Compared with the online respondents, centre-based respondents were older (37 versus 33 years), were less frequently born in Spain, more frequently lived in an urban area and were more likely to have a university degree. They were also more likely to be employed, to report having had an STI and to have taken an HIV test. (Table 1)
Searching for sexual partners
Internet was the most popular place to look for sexual partners (69%), followed by mobile phone applications (e.g. Grindr or Scruff) (29%).
The number of partners within the last 12 months was only explored in the online questionnaire. Of the 769 respondents to this question, 57% reported having had up to 5 partners, 18% reported between 6 and 10 partners and 25% reported more than 10 partners.
Self-reported lifetime STI/HIV infection and previous HIV test
The response rate was 77% for lifetime STI/HIV infection and 65% for self-reported previous HIV testing. A total of 398 out of 1216 respondents (33%) reported having had an STI, and 717 out of 1027 (70%) had had at least one HIV test.
Older age groups and those with higher educational levels were more likely to have had an STI and undergone a previous HIV test (p < 0.001).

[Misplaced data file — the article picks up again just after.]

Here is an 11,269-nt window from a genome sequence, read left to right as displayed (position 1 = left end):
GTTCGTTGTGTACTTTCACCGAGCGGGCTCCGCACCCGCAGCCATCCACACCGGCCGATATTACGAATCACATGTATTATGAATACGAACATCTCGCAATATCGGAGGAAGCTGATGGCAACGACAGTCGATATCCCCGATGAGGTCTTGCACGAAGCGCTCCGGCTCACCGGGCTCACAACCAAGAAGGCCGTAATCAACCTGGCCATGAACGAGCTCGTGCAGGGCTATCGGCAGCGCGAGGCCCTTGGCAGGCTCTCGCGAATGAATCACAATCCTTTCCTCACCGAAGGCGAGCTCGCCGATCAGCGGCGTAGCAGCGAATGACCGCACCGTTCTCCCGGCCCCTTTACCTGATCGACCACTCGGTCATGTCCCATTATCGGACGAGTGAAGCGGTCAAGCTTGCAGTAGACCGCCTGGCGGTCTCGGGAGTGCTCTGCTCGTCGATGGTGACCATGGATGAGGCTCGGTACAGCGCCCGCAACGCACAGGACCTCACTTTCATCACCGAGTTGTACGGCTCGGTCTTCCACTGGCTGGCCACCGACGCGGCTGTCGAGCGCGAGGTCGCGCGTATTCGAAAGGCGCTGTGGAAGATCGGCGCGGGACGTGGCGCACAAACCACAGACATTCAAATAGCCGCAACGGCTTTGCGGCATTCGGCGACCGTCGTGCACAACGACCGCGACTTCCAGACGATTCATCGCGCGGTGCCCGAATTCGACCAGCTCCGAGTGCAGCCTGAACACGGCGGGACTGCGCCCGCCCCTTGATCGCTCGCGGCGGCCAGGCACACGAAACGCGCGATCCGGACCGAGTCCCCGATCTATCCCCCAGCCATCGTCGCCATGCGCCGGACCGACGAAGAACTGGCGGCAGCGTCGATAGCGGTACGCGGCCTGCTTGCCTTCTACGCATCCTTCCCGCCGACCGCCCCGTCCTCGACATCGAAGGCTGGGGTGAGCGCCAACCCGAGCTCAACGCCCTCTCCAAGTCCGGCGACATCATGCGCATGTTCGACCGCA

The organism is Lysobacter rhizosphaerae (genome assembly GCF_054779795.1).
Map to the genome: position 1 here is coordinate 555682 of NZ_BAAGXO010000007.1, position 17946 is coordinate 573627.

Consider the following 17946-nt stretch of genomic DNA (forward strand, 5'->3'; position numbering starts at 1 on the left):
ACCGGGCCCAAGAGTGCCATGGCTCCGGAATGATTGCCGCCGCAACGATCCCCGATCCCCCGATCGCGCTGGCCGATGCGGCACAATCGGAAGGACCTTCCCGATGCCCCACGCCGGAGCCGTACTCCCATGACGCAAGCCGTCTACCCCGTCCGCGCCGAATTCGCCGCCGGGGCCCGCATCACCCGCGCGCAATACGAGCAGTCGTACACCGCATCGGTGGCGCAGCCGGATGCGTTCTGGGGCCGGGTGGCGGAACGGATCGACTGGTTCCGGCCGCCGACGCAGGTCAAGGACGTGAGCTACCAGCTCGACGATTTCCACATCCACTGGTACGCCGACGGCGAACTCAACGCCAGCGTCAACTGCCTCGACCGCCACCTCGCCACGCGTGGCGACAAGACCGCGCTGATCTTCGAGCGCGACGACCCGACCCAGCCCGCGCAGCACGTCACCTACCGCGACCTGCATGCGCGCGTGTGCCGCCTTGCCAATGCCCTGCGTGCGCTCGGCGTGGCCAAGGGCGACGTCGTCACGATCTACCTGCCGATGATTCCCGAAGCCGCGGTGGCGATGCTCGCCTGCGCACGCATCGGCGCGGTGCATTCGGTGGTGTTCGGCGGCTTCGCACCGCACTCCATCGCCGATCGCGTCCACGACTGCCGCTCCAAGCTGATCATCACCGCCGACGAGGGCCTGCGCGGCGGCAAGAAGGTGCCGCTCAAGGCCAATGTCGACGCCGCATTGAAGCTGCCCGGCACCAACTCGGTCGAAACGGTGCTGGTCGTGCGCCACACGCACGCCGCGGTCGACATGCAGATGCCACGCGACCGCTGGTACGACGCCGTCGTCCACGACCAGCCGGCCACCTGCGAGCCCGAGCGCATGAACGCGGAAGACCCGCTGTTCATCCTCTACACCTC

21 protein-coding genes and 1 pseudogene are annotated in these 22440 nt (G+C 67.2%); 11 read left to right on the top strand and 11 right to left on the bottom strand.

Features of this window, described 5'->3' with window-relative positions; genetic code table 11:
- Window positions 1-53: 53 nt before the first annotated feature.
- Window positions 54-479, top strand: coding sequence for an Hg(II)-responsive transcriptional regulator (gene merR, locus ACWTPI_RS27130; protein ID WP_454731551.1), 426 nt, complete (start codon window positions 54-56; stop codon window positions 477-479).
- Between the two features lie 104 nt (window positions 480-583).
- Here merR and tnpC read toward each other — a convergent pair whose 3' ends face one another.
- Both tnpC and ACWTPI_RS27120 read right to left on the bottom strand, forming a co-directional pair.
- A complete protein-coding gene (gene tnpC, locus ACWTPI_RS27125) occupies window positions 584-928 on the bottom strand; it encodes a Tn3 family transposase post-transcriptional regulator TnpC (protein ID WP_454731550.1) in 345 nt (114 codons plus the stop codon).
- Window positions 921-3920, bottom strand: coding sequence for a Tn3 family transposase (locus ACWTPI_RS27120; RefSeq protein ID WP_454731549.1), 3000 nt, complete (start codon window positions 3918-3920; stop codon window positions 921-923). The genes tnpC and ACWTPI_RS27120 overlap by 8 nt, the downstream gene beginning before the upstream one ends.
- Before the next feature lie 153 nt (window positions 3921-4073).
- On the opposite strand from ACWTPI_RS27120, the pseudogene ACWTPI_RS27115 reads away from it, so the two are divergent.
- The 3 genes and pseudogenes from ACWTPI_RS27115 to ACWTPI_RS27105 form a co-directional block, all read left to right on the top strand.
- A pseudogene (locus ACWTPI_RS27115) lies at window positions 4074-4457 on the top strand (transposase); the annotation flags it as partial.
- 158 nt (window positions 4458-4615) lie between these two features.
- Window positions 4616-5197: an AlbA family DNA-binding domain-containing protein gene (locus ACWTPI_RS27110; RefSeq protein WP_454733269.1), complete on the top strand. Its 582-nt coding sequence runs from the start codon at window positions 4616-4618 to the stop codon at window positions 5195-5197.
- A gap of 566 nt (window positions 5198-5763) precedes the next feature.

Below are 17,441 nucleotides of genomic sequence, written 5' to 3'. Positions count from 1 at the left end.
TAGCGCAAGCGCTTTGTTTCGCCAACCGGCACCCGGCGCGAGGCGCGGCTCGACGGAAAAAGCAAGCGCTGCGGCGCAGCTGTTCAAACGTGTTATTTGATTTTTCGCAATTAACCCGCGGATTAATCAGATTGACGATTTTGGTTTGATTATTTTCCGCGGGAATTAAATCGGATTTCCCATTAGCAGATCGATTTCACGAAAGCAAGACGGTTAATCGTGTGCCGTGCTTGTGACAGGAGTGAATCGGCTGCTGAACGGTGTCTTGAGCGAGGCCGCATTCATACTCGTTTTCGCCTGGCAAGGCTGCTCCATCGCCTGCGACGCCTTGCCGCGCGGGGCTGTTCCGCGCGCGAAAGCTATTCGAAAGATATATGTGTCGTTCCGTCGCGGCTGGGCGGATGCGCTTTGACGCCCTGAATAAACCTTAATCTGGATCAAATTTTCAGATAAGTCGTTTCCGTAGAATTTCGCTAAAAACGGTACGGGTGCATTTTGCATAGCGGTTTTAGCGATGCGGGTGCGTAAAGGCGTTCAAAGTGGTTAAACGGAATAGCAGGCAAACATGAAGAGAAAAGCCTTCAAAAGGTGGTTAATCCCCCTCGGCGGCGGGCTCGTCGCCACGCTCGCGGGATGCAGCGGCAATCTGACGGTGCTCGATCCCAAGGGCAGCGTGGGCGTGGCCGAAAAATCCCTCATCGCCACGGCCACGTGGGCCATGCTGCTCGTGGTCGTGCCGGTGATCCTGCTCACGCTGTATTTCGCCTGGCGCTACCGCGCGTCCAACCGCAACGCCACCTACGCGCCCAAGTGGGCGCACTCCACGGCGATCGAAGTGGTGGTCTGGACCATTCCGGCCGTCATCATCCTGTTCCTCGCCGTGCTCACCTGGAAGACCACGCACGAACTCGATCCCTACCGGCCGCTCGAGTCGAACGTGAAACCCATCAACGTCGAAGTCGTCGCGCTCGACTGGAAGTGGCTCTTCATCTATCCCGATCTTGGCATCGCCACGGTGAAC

What did I do when diagnosed with an STI?
Almost half of those diagnosed with an STI within the previous 12 months notified all their sexual partners, 35% notified only some partners and 19% notified none of their partners.
Centre-based respondents were more likely to notify than online respondents (p < 0.001), and participants recruited through the STI Unit notified their partners more frequently than other centre-based participants. The main reason for not having notified an STI was "Did not know my partners". (Table 2)
What would I do if diagnosed with an STI or HIV infection?
Respondents intended to notify stable partners more frequently than casual partners for both HIV (94% versus 73%, respectively) (p < 0.001) and other STIs (85% versus 60%, respectively) (p < 0.001).
The main reason for not notifying an STI or HIV infection was "shame or fear" in the case of stable partners and "I don't know how to contact my partner(s)" in the case of casual partners. "Face to face or phone call" was the preferred method of notification for both types of partner, while new technologies (SMS, e-mail, web page, phone applications to find persons) were preferred by casual partners (p < 0.001). (Tables 3 and 4)
Table 3. Intention to notify an Sexually Transmitted Infection (STI) by type of relationship: What would I do?
a Percentages do not add up to 100% because of multiple-choice questions.
b Not applicable because this answer was not listed for the hypothetical situation of stable partner.
c Not significant.
Table 4. Intention to notify an HIV infection by type of relationship: What would I do?
a Percentages do not add up to 100% because of multiple-choice questions.
b Not applicable because this answer was not listed for the situation of stable partner.
c Not significant.